Jump to content

Hawaii SB1240 could effectively end Hawaiian fish collection


Recommended Posts

As many of you know, there is a continuing fight in Hawaii regarding fish collection, even if it is done responsibly and sustainably.

Hawaii SB1240 has passed the Hawaiian House and Senate and is awaiting Governor Ige’s signature.  If enacted the bill will cripple one of the best-managed fisheries in the world. Please take a moment to educate yourself about the issue, and if you're inclined, to comment via the PIJAC submission form here: https://cqrcengage.com/pijac/app/write-a-letter?0&engagementId=359193





Link to comment
Share on other sites

  • 1 month later...
  • 3 months later...



AIEA, OAHU (HawaiiNewsNow) -

A new ruling upholds a state Supreme Court ban on Hawaii's aquarium fishing industry and there's no timeline on when it will be lifted.

On Friday, the First Circuit Court -- sitting as the Environmental Court -- ruled that any and all existing aquarium fish permits issued to commercial collectors to date are illegal and invalid.

Randy Fernley, co-owner of Coral Fish Hawaii in Aiea, is one of more than 230 commercial fisherman affected by the ruling.

"Usually we bring in anywhere between 50 to 100 fish per day," he said.

Through the state Department of Land and Natural Resources, a $50 annual permit allows commercial fishermen to collect an unlimited amount of marine life for aquariums from Hawaii's coastal waters.

Fernley says about 60% of his fish are caught in Hawaii and he's hoping he doesn't lose business.

"We'll follow the court's direction and do a HEPA study and hopefully it won't take too terribly long," said Fernley.

The court order puts the aquarium fishing industry on hold, pending a review of the Hawaii Environmental Policy Act (HEPA).

Opponents including Earthjustice lawyer Summer Kupau-Odo have been challenging the state's permit system, claiming that the impact to Hawaii's reefs has never been properly studied.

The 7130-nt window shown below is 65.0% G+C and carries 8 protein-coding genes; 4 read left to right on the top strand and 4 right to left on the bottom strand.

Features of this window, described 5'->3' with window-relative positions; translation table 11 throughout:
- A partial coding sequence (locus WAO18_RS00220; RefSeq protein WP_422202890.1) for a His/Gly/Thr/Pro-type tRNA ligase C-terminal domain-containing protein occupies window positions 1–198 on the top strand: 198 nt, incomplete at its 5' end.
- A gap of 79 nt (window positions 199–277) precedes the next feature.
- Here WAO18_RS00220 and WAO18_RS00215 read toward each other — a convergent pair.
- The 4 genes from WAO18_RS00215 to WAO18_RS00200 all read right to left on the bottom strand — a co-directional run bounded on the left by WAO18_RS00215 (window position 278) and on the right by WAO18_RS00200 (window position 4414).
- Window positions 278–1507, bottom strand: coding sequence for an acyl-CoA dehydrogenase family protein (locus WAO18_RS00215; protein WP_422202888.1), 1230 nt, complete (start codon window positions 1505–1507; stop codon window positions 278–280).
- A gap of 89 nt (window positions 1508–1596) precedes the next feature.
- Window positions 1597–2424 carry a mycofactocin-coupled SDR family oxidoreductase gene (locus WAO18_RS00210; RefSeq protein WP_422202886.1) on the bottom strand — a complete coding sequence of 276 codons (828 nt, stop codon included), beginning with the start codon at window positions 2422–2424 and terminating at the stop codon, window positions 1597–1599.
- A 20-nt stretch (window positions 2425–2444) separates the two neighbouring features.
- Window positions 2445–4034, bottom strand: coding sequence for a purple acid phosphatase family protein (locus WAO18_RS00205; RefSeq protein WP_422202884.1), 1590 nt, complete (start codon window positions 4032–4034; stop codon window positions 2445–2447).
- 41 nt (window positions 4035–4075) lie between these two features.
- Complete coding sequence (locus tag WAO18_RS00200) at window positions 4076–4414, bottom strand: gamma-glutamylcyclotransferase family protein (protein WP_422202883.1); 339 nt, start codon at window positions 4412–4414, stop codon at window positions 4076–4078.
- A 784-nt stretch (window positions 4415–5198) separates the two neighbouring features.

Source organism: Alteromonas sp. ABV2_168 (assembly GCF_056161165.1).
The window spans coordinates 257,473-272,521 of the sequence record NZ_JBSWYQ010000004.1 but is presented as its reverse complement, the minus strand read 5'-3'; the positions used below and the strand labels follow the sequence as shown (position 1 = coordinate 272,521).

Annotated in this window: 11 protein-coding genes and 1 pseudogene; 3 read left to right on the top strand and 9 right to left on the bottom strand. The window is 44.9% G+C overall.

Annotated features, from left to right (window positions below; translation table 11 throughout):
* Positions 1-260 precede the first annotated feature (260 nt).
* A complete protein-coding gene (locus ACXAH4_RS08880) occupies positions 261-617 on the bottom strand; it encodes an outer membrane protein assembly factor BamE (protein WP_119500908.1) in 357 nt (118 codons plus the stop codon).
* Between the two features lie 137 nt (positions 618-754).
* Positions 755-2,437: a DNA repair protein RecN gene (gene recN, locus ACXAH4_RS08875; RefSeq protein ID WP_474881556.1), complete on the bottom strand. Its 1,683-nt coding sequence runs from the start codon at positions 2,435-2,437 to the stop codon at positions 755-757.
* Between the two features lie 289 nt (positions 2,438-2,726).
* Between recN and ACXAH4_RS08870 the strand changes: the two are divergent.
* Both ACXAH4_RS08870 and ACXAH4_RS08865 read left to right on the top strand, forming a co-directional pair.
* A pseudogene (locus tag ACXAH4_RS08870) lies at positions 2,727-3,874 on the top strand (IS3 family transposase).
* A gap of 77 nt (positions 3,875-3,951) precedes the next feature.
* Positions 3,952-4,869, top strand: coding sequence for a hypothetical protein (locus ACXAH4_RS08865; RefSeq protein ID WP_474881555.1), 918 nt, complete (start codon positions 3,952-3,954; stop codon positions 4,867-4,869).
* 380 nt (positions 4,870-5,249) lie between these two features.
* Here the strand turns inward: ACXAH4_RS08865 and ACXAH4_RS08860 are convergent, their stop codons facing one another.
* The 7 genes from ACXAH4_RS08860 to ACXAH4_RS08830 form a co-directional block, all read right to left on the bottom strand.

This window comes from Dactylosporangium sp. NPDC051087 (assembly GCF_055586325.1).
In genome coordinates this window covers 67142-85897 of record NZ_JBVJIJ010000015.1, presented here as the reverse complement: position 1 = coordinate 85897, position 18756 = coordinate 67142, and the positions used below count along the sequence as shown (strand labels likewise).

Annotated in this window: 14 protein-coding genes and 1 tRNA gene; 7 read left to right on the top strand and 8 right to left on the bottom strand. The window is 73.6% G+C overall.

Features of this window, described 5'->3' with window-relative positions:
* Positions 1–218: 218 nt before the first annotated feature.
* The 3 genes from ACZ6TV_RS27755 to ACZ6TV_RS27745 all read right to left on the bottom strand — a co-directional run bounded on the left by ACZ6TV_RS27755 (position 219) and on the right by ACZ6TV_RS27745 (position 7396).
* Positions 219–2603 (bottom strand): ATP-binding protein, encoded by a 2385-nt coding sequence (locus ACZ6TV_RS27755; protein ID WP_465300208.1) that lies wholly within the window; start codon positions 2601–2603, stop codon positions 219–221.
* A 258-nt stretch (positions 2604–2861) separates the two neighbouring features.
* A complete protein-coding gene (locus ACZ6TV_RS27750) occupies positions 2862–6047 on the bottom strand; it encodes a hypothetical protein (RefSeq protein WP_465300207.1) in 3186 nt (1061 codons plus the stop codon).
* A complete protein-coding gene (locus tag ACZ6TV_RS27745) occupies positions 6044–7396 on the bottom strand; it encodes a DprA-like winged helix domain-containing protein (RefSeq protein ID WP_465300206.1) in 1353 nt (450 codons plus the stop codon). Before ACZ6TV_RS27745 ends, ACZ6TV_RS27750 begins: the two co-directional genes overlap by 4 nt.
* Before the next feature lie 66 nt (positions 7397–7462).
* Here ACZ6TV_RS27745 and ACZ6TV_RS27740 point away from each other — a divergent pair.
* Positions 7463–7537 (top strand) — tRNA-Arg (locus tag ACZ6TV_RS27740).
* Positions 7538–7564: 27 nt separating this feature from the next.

"DLNR has a duty to protect these resources for us today and for future generations," Kupau-Odo said. "All of the existing permits are illegal, collection under them is illegal and no one should be out collecting for commercial profits. No one should be out taking our reef resources for sale elsewhere to make a private profit."

In a statement, DLNR said in part "The department continues to believe that existing aquarium fishing practices are sustainable and environmentally sound.  And the department appreciates that dozens of local businesses and families depend on the industry for their livelihoods. But the department respects Judge Crabtree’s ruling and will fully comply so long as it remains in effect."

"It's just unfortunate this has happened," Fernley said. "I am confident we will get through this and be successful."

The aquarium fish industry in Hawaii has posted annual gross sales of $3.2 million. The ruling does not impact recreational fishing permits which authorize the collection of 1,825 aquarium fish every year.

Link to comment
Share on other sites

4 hours ago, mFrame said:

Randy Fernley, co-owner of Coral Fish Hawaii in Aiea, is one of more than 230 commercial fisherman affected by the ruling.

"Usually we bring in anywhere between 50 to 100 fish per day," he said.

I've visited this store many times while I was stationed in Hawaii. He's not kidding about the fish. Any day of the week they would have 50-100 Yellow Tangs on hand and they sold them for $8 each. Once or twice a month they would get Hawaiian Dragons and that was a real treat to see. They've been fighting fish collection for as long as I can remember and I'm not surprised that it's passed. Unfortunately, that bottom export number of 1,825 aquarium fish per year will probably mean over fishing of the more expensive species.

Link to comment
Share on other sites


This topic is now archived and is closed to further replies.

  • Create New...